The cost of solar panels dropped 80% between 2008 and 2015 and solar technology is becoming an increasingly common sight both in business and residential contexts. Panels are now an affordable commodity for the middle classes and a team of researchers at Michigan State University have aimed to take advantage of that new market. They’ve develop a flexible, clear plastic that can harvest solar energy without impeding view.
The Transparent Luminescent Solar Concentrator (TLSC) is designed for use as part of any clear surface, including on buildings and mobile phones.
Previous attempts at layering solar cells over plastic materials have been ineffective, plagued by low energy yields and challenges with materials that were coloured, rather than transparent. MSU’s scientists overcame these obstacles after discovering a class of organic salts that directly target specific nonvisible wavelengths of sunlight. The solar harvesting system developed by the team absorb specific non-visible wavelengths of sunlight. These materials can then be tuned to pick up just the ultraviolet and the near infrared wavelengths that then ‘glow’ at another wavelength in the infrared. The PV solar cells at the edge of the plastic then convert the light into electricity.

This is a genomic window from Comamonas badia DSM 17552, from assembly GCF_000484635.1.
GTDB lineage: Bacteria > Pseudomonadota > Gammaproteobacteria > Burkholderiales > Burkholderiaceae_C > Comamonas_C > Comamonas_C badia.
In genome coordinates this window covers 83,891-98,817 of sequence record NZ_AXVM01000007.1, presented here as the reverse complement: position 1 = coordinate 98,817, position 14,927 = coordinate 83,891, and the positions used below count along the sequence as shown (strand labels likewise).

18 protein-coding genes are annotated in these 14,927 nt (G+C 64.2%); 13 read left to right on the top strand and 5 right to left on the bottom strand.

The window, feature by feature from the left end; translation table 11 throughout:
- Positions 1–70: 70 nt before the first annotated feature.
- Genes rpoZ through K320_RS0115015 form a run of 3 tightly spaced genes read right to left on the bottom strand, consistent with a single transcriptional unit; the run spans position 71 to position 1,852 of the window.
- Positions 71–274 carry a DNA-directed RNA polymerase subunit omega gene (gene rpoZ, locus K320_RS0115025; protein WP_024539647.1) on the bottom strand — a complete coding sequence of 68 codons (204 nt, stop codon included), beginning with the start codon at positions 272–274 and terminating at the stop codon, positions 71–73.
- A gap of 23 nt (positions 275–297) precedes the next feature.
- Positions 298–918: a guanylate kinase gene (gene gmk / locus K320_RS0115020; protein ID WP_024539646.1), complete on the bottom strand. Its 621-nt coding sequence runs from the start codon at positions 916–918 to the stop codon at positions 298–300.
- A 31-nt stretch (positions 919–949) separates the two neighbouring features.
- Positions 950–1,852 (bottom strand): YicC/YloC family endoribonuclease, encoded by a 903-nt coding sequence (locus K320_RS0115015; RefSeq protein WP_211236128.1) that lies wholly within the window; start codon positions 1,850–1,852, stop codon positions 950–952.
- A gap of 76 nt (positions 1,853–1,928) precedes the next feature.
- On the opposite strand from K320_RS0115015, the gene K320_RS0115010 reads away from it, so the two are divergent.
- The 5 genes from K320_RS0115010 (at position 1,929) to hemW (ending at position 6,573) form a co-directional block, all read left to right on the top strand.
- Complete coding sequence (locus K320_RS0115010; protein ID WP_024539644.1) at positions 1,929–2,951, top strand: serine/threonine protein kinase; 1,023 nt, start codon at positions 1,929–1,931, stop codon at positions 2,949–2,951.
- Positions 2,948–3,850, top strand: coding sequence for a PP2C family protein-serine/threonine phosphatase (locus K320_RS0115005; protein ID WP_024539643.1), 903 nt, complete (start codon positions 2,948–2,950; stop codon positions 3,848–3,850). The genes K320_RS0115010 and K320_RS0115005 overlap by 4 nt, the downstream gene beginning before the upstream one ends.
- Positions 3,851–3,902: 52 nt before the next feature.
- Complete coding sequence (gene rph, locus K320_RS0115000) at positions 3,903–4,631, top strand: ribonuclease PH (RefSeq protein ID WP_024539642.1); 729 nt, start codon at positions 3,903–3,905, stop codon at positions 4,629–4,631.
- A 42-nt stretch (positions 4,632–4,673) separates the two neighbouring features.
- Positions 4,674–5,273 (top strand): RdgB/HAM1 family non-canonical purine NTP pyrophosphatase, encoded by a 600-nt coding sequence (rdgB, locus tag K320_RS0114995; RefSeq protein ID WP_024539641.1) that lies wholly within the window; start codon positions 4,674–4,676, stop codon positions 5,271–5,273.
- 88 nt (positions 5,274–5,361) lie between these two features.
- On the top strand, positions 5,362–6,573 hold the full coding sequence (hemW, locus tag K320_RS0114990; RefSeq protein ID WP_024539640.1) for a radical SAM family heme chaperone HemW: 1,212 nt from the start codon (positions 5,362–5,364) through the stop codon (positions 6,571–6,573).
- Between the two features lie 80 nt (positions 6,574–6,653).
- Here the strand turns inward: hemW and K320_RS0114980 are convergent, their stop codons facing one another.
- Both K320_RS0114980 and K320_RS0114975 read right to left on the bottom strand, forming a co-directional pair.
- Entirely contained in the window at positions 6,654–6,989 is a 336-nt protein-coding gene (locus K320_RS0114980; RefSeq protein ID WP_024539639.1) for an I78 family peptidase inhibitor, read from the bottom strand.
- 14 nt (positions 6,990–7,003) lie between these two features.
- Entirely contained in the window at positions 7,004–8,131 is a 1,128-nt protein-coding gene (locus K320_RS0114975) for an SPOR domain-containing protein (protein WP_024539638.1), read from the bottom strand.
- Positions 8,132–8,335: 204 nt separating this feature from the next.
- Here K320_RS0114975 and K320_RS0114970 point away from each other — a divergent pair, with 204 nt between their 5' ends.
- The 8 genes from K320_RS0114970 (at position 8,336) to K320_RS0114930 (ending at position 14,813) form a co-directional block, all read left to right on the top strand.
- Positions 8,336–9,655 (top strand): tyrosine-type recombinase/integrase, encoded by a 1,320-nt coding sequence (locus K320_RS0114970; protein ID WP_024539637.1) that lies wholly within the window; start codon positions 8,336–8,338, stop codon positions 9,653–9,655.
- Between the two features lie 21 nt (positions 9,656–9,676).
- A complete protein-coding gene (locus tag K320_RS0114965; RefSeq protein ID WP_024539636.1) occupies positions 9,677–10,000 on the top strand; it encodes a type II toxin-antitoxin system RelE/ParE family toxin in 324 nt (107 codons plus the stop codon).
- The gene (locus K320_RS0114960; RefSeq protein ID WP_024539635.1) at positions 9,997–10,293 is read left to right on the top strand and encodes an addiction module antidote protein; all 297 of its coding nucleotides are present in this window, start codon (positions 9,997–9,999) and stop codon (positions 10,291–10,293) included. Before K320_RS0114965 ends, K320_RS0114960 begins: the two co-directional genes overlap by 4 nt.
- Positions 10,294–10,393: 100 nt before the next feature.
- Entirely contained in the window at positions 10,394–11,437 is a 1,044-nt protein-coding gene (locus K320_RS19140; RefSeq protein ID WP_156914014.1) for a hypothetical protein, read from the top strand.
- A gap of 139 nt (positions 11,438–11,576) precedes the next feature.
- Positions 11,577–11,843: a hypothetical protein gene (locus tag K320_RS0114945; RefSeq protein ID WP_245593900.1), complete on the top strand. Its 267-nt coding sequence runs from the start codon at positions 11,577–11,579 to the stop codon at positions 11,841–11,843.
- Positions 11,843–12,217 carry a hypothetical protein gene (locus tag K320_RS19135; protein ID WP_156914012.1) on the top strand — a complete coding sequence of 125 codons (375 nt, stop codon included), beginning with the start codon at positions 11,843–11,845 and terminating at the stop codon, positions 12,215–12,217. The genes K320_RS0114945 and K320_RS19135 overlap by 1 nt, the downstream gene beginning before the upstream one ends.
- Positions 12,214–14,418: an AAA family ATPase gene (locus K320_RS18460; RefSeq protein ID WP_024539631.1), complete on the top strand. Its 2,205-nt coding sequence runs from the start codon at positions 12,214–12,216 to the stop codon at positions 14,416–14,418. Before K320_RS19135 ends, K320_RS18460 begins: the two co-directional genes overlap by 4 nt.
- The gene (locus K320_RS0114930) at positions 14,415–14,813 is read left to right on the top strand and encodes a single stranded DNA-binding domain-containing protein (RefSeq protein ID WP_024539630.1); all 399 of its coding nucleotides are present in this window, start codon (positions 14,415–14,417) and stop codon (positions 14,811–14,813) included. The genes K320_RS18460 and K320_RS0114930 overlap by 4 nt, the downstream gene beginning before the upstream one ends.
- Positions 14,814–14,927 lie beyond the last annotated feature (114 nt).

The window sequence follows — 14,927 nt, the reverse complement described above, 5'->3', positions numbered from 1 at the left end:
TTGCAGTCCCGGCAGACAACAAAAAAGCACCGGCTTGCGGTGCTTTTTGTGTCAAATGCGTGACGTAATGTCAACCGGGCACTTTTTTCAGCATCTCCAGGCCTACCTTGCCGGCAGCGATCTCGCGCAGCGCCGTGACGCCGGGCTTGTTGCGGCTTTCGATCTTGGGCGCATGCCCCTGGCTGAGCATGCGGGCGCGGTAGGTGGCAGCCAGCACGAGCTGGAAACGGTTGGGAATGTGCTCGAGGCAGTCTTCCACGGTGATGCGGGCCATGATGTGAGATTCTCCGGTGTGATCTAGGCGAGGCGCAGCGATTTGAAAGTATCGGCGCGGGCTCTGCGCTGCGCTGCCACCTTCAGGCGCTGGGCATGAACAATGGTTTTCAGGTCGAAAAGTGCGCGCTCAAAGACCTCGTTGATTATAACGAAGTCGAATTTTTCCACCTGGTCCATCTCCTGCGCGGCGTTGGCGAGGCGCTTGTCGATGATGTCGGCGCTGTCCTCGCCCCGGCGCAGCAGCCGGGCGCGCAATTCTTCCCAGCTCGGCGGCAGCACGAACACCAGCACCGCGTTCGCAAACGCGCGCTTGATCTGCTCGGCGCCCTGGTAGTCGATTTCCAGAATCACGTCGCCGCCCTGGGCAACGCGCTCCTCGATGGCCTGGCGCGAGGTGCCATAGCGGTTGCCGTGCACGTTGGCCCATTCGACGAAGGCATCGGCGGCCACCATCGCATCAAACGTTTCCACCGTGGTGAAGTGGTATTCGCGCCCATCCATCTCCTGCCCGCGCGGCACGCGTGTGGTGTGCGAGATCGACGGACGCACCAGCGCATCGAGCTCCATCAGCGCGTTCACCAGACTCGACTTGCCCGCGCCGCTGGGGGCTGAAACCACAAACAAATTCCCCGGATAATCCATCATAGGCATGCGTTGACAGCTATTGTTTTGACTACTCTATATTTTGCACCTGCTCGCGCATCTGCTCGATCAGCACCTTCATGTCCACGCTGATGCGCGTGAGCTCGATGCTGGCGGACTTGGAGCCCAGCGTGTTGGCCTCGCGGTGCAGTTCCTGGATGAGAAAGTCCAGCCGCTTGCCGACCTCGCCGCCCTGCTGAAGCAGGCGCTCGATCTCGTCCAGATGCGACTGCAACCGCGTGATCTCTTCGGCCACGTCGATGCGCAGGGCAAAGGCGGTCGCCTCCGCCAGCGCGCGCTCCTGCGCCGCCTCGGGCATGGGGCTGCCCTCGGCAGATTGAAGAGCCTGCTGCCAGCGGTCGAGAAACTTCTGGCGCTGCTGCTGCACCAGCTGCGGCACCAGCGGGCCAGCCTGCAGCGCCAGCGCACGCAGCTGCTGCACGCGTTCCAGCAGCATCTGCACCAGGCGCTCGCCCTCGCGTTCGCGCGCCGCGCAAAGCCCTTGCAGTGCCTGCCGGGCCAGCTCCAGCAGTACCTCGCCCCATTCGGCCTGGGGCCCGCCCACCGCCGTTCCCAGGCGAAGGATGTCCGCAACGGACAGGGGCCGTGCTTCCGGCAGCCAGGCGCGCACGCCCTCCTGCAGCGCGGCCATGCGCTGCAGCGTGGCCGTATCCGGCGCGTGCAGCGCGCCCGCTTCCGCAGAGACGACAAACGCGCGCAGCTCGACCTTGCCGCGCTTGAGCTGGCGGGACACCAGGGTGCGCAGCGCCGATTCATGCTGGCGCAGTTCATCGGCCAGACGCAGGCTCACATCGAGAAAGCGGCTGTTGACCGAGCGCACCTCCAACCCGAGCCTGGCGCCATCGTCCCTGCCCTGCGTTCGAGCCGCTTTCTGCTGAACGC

The challenge now for MSU’s researchers, is maximising the energy-producing efficiency of the solar concentrator. Current energy conversion hovers at just 1% and TLSC will need to achieve 5% before going to market. The team are confident of reaching a 10% conversion rate in the foreseeable future.
TLSC offers the potential to change any glass object — from the Louvre’s glass pyramid or your own mobile phone into a conductor of electricity. It provides designers and architects with a new opportunity and could play a role in transitioning to a larger scale and wider adoption of solar power.
Source: Circulate News RSS